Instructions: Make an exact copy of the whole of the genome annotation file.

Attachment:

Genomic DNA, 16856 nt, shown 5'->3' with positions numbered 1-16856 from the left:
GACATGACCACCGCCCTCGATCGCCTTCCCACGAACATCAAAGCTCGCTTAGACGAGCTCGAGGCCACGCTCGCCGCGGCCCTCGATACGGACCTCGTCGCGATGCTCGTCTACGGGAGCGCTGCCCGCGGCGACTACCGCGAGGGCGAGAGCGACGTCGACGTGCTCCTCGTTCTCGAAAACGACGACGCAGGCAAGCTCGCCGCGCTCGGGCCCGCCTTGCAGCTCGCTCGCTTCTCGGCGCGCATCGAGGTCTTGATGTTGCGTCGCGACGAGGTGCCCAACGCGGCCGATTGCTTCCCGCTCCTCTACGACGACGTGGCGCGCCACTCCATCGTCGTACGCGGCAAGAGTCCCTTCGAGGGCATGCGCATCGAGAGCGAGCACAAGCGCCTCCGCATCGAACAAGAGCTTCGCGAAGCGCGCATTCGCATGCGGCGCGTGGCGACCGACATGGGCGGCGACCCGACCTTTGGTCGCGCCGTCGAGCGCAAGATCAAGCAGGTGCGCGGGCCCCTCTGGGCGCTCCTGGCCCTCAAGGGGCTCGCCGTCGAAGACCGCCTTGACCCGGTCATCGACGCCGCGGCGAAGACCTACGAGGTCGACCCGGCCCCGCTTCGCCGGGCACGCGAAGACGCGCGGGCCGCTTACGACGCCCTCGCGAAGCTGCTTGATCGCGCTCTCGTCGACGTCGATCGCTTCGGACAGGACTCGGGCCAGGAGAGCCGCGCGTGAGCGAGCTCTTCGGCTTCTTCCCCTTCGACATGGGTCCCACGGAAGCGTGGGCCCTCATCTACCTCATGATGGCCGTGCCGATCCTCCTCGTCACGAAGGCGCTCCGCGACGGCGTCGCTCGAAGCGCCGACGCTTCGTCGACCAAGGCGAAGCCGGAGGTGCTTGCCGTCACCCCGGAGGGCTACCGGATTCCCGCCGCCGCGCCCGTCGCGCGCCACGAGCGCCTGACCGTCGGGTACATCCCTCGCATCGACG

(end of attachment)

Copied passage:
Genomic DNA, 16856 nt, shown 5'->3' with positions numbered 1-16856 from the left:
GACATGACCACCGCCCTCGATCGCCTTCCCACGAACATCAAAGCTCGCTTAGACGAGCTCGAGGCCACGCTCGCCGCGGCCCTCGATACGGACCTCGTCGCGATGCTCGTCTACGGGAGCGCTGCCCGCGGCGACTACCGCGAGGGCGAGAGCGACGTCGACGTGCTCCTCGTTCTCGAAAACGACGACGCAGGCAAGCTCGCCGCGCTCGGGCCCGCCTTGCAGCTCGCTCGCTTCTCGGCGCGCATCGAGGTCTTGATGTTGCGTCGCGACGAGGTGCCCAACGCGGCCGATTGCTTCCCGCTCCTCTACGACGACGTGGCGCGCCACTCCATCGTCGTACGCGGCAAGAGTCCCTTCGAGGGCATGCGCATCGAGAGCGAGCACAAGCGCCTCCGCATCGAACAAGAGCTTCGCGAAGCGCGCATTCGCATGCGGCGCGTGGCGACCGACATGGGCGGCGACCCGACCTTTGGTCGCGCCGTCGAGCGCAAGATCAAGCAGGTGCGCGGGCCCCTCTGGGCGCTCCTGGCCCTCAAGGGGCTCGCCGTCGAAGACCGCCTTGACCCGGTCATCGACGCCGCGGCGAAGACCTACGAGGTCGACCCGGCCCCGCTTCGCCGGGCACGCGAAGACGCGCGGGCCGCTTACGACGCCCTCGCGAAGCTGCTTGATCGCGCTCTCGTCGACGTCGATCGCTTCGGACAGGACTCGGGCCAGGAGAGCCGCGCGTGAGCGAGCTCTTCGGCTTCTTCCCCTTCGACATGGGTCCCACGGAAGCGTGGGCCCTCATCTACCTCATGATGGCCGTGCCGATCCTCCTCGTCACGAAGGCGCTCCGCGACGGCGTCGCTCGAAGCGCCGACGCTTCGTCGACCAAGGCGAAGCCGGAGGTGCTTGCCGTCACCCCGGAGGGCTACCGGATTCCCGCCGCCGCGCCCGTCGCGCGCCACGAGCGCCTGACCGTCGGGTACATCCCTCGCATCGACG